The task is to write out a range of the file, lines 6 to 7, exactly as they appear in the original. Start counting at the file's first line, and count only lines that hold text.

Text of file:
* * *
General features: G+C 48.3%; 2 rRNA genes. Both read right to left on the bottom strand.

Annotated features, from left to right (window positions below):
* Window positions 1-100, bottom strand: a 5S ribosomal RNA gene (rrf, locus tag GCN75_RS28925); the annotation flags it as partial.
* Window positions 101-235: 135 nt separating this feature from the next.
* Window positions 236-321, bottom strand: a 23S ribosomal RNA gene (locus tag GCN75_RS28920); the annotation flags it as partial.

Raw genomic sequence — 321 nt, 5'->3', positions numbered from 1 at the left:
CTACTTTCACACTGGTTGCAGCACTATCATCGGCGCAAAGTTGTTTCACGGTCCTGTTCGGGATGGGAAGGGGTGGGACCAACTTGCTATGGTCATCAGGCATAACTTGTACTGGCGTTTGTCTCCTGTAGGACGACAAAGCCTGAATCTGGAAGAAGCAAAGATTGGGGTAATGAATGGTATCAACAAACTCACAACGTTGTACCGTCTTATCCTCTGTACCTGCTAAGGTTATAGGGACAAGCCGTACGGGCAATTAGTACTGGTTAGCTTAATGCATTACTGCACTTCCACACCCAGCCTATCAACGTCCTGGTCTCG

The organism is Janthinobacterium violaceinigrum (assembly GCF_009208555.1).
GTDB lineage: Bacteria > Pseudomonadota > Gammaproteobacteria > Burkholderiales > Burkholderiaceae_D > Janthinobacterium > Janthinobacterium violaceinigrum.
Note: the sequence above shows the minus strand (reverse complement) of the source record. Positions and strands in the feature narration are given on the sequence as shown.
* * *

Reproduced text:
Raw genomic sequence — 321 nt, 5'->3', positions numbered from 1 at the left:
CTACTTTCACACTGGTTGCAGCACTATCATCGGCGCAAAGTTGTTTCACGGTCCTGTTCGGGATGGGAAGGGGTGGGACCAACTTGCTATGGTCATCAGGCATAACTTGTACTGGCGTTTGTCTCCTGTAGGACGACAAAGCCTGAATCTGGAAGAAGCAAAGATTGGGGTAATGAATGGTATCAACAAACTCACAACGTTGTACCGTCTTATCCTCTGTACCTGCTAAGGTTATAGGGACAAGCCGTACGGGCAATTAGTACTGGTTAGCTTAATGCATTACTGCACTTCCACACCCAGCCTATCAACGTCCTGGTCTCG